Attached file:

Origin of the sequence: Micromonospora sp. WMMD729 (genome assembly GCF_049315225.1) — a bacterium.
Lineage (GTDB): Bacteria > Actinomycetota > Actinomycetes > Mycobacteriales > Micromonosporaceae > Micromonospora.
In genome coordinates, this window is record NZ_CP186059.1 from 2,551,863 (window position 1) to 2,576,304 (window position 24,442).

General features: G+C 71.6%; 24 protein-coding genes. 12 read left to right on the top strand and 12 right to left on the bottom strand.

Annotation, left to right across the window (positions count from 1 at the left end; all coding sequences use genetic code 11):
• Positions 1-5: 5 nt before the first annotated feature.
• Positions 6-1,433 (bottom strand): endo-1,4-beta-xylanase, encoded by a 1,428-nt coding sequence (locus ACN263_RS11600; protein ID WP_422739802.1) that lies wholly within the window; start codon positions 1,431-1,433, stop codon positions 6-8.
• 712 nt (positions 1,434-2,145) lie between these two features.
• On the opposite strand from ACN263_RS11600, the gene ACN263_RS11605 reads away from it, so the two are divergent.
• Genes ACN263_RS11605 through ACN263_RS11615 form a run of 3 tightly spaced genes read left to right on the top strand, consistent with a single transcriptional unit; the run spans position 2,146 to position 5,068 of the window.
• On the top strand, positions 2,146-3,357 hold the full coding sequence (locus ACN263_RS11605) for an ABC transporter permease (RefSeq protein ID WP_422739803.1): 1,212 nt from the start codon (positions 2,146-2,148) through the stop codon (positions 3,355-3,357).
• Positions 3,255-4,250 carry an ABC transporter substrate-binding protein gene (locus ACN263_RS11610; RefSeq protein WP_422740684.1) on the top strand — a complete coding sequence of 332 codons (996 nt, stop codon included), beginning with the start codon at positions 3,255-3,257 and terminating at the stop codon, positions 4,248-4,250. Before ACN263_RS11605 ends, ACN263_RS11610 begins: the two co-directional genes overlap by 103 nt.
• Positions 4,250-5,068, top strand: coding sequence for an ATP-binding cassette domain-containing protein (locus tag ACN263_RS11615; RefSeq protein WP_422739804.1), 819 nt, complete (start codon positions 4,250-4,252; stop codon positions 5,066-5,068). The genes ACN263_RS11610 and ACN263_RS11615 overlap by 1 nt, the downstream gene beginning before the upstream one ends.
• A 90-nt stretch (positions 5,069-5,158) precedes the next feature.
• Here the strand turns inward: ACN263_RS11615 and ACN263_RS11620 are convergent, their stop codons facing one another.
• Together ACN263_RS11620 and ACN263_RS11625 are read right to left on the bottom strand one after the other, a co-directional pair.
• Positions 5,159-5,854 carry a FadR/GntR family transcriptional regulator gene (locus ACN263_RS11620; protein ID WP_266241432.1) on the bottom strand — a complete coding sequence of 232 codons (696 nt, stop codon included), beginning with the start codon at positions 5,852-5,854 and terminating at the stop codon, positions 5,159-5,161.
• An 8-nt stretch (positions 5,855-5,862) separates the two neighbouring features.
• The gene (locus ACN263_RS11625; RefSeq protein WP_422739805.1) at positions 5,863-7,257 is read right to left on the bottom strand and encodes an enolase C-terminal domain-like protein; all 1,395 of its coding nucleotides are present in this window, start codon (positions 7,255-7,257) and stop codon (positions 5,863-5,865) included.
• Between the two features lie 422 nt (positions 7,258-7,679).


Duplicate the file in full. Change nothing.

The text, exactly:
Origin of the sequence: Micromonospora sp. WMMD729 (genome assembly GCF_049315225.1) — a bacterium.
Lineage (GTDB): Bacteria > Actinomycetota > Actinomycetes > Mycobacteriales > Micromonosporaceae > Micromonospora.
In genome coordinates, this window is record NZ_CP186059.1 from 2,551,863 (window position 1) to 2,576,304 (window position 24,442).

General features: G+C 71.6%; 24 protein-coding genes. 12 read left to right on the top strand and 12 right to left on the bottom strand.

Annotation, left to right across the window (positions count from 1 at the left end; all coding sequences use genetic code 11):
• Positions 1-5: 5 nt before the first annotated feature.
• Positions 6-1,433 (bottom strand): endo-1,4-beta-xylanase, encoded by a 1,428-nt coding sequence (locus ACN263_RS11600; protein ID WP_422739802.1) that lies wholly within the window; start codon positions 1,431-1,433, stop codon positions 6-8.
• 712 nt (positions 1,434-2,145) lie between these two features.
• On the opposite strand from ACN263_RS11600, the gene ACN263_RS11605 reads away from it, so the two are divergent.
• Genes ACN263_RS11605 through ACN263_RS11615 form a run of 3 tightly spaced genes read left to right on the top strand, consistent with a single transcriptional unit; the run spans position 2,146 to position 5,068 of the window.
• On the top strand, positions 2,146-3,357 hold the full coding sequence (locus ACN263_RS11605) for an ABC transporter permease (RefSeq protein ID WP_422739803.1): 1,212 nt from the start codon (positions 2,146-2,148) through the stop codon (positions 3,355-3,357).
• Positions 3,255-4,250 carry an ABC transporter substrate-binding protein gene (locus ACN263_RS11610; RefSeq protein WP_422740684.1) on the top strand — a complete coding sequence of 332 codons (996 nt, stop codon included), beginning with the start codon at positions 3,255-3,257 and terminating at the stop codon, positions 4,248-4,250. Before ACN263_RS11605 ends, ACN263_RS11610 begins: the two co-directional genes overlap by 103 nt.
• Positions 4,250-5,068, top strand: coding sequence for an ATP-binding cassette domain-containing protein (locus tag ACN263_RS11615; RefSeq protein WP_422739804.1), 819 nt, complete (start codon positions 4,250-4,252; stop codon positions 5,066-5,068). The genes ACN263_RS11610 and ACN263_RS11615 overlap by 1 nt, the downstream gene beginning before the upstream one ends.
• A 90-nt stretch (positions 5,069-5,158) precedes the next feature.
• Here the strand turns inward: ACN263_RS11615 and ACN263_RS11620 are convergent, their stop codons facing one another.
• Together ACN263_RS11620 and ACN263_RS11625 are read right to left on the bottom strand one after the other, a co-directional pair.
• Positions 5,159-5,854 carry a FadR/GntR family transcriptional regulator gene (locus ACN263_RS11620; protein ID WP_266241432.1) on the bottom strand — a complete coding sequence of 232 codons (696 nt, stop codon included), beginning with the start codon at positions 5,852-5,854 and terminating at the stop codon, positions 5,159-5,161.
• An 8-nt stretch (positions 5,855-5,862) separates the two neighbouring features.
• The gene (locus ACN263_RS11625; RefSeq protein WP_422739805.1) at positions 5,863-7,257 is read right to left on the bottom strand and encodes an enolase C-terminal domain-like protein; all 1,395 of its coding nucleotides are present in this window, start codon (positions 7,255-7,257) and stop codon (positions 5,863-5,865) included.
• Between the two features lie 422 nt (positions 7,258-7,679).